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Reassessing Digital Engagement, Part I

From the series Second Thoughts on Digital Engagement

I am grateful for the opportunity to respond to the autumn 2023 issue of ChinaSource Quarterly. I may have been invited, in part, because I tend to be less ebullient about technological developments, particularly when every new development is viewed as heaven-sent. Nevertheless, I was glad to find that the autumn 2023 Quarterly covered a relatively balanced spread of perspectives on the uses and usefulness of advances in digital technology, along with healthy cautions.

There is a lot of deep stuff here that needs to be wrestled with before we jump into technological advances too quickly or with too much enthusiasm. I asked the ChinaSource content manager if I could write my response in more than one post, so that its length would not overwhelm readers, and I’m thankful for her willingness to embrace my verbosity.

In later posts I will highlight some of my concerns about particular aspects of the autumn 2023 Quarterly. In this first post I highlight what I found to be the most positive points of the articles. In my second post I will offer some critique. Finally, in my third post I will gesture towards a focus on relational discipleship. My hope is that my comments will provoke deeper investigation and reflective thinking that will lead to truly transformative ministry engagement in and outside of digital realms. I will list recommended reading in the third and last post of the series.

The Good

Some of the best uses of digital technology brought out in the autumn 2023 Quarterly are educational and informational. I enjoyed reading about the development and innovation of Liangyou Theological Seminary, from humble beginnings as a radio station to full-fledged online training programs and courses for free! This was a good example of an institution maintaining an innovative and flexible posture, filling an important role in mainland Chinese church contexts where theological education was (and often still is) hard to come by.

I was intrigued and encouraged by Sean Cheng’s story, and how he came to be one of China’s “most wanted internet missionaries.” This balanced piece highlights the amazing ways Sean was able to converse with people willing to engage in discussion about Christianity, and even bring out grievances through a “Venting about Christianity” Clubhouse room. That kind of humility can be hard to come by, and I applaud the efforts. I was also grateful that Sean did not celebrate quantitative representations of his activities. The one mention of quantitative descriptions in the fourth paragraph placed it in terms that are more faithful to reality. He did not talk about how many people were “reached with the gospel” by the articles he wrote, but merely that the articles were read.1 Sean’s experiences bring to life positive ways in which the Christian message can be delivered through digital means. His reminders of particular pitfalls should not be taken lightly. In my mind, his caution that “Internet evangelism is an extremely difficult endeavor,” and “Using new media for the glory of God on the Chinese internet has never been easy, and it will not get any easier in the future,” are perhaps the two most important sentences in the whole autumn 2023 Quarterly.

The idea of “micro-communities” in Tsun-En Lu’s article fascinated me. I can see how a centralized digital platform can serve particular needs of a highly mobile population such as overseas scholars, linking them with each other and with local Christians in their new locations. As I am not overly familiar with the platform or how it is used, I wonder how well Ambassadors for Christ has been able to move beyond the digital mode of contact into more personal and transformative relationships. I will address the importance of relationships in the third post of this series. I also wonder if AFC has collaborated at all with other ministries that reach out to internationals in the US, so that they might adapt the platform to reach beyond Chinese communities of nomadic scholars to other nationalities. Because of the mobility of international scholars in foreign contexts, I see transferable properties in this digital platform that other ministries would benefit from.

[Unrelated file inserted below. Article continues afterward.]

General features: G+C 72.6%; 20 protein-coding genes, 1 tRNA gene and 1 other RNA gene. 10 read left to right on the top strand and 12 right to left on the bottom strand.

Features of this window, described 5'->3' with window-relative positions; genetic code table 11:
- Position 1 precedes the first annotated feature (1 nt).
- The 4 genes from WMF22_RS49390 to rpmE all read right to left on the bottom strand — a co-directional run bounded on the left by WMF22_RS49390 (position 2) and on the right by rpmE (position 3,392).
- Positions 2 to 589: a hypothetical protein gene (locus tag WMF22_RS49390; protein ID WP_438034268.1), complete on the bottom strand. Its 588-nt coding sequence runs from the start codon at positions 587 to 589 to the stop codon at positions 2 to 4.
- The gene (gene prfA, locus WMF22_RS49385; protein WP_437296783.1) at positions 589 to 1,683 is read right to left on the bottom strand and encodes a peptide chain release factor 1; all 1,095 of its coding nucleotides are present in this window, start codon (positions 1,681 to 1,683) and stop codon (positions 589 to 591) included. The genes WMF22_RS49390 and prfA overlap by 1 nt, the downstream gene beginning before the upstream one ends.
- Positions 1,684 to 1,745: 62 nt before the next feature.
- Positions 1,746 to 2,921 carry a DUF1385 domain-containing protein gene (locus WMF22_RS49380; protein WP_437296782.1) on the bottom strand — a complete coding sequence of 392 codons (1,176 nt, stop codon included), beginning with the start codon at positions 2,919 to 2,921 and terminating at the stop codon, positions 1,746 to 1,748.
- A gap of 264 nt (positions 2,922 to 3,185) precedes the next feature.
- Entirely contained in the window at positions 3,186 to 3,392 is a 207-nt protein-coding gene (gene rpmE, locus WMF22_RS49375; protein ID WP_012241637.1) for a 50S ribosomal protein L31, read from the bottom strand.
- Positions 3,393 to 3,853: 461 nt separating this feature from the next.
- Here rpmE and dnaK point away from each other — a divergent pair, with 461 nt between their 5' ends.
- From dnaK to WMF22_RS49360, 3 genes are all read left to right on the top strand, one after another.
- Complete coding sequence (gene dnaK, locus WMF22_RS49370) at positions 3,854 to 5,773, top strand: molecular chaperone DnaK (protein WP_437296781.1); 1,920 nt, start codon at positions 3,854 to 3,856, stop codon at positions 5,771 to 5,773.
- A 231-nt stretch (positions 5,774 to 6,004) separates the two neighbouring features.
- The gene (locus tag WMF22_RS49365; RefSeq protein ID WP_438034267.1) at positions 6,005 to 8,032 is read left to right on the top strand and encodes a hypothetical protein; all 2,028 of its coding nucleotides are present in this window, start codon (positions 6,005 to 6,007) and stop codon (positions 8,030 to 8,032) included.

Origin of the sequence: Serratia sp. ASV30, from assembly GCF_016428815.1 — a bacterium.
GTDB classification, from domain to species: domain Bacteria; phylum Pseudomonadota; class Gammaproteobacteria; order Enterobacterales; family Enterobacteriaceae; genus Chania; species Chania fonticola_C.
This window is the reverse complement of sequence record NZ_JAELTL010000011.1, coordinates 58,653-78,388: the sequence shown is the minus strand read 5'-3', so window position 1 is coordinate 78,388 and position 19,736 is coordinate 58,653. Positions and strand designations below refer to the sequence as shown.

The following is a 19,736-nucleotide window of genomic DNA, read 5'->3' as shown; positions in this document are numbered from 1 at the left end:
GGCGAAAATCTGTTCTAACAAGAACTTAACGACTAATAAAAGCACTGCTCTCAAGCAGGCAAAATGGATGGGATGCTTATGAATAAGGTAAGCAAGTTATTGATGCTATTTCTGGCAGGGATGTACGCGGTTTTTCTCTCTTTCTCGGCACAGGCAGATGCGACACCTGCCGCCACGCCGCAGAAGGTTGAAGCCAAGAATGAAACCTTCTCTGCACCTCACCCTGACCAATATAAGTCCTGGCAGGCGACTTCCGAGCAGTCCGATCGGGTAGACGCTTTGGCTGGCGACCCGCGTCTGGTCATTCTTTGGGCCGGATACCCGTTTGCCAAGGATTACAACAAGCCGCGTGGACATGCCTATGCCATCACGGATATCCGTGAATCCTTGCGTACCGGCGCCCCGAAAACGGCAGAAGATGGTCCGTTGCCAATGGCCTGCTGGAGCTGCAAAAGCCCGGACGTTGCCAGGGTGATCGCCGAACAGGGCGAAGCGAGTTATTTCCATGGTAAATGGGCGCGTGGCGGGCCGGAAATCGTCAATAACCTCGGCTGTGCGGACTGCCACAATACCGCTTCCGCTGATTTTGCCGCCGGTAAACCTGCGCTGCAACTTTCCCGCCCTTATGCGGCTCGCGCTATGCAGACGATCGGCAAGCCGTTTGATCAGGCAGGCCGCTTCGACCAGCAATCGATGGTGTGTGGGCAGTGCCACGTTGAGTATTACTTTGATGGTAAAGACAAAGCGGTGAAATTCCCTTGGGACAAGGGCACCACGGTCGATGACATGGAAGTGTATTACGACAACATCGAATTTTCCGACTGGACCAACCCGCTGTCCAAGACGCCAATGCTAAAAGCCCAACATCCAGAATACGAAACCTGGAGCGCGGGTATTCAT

Lest readers of my critiques in later posts brand me as a Luddite, I do believe there are good uses to newly developed digital technology, and some of the best uses are for information transfer, some forms of education—particularly where more personal modes of education are not possible or practical—and establishing relationships in new geographical contexts where they might otherwise be difficult to find. ChinaSource is great example of the positive side of digital engagement, and I have contributed to it and supported its activities in resourcing and educating ministries for engagement in Chinese contexts for several years.

In my next post I will address what I consider to be problematic features in the autumn 2023 Quarterly.


  1. Even that statistic should be taken with caution. In most cases, these web counters only record that someone clicked the link and landed on the page, but they can in no way identify whether the person really read the article or not, or read half of it, or just the title.
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Jesse Ciccotti

Jesse Ciccotti

Jesse Ciccotti holds a PhD in Comparative Philosophy from Hong Kong Baptist University and an MA in Chinese Philosophy from Wuhan University. He and his family lived in China for 12 years.      View Full Bio

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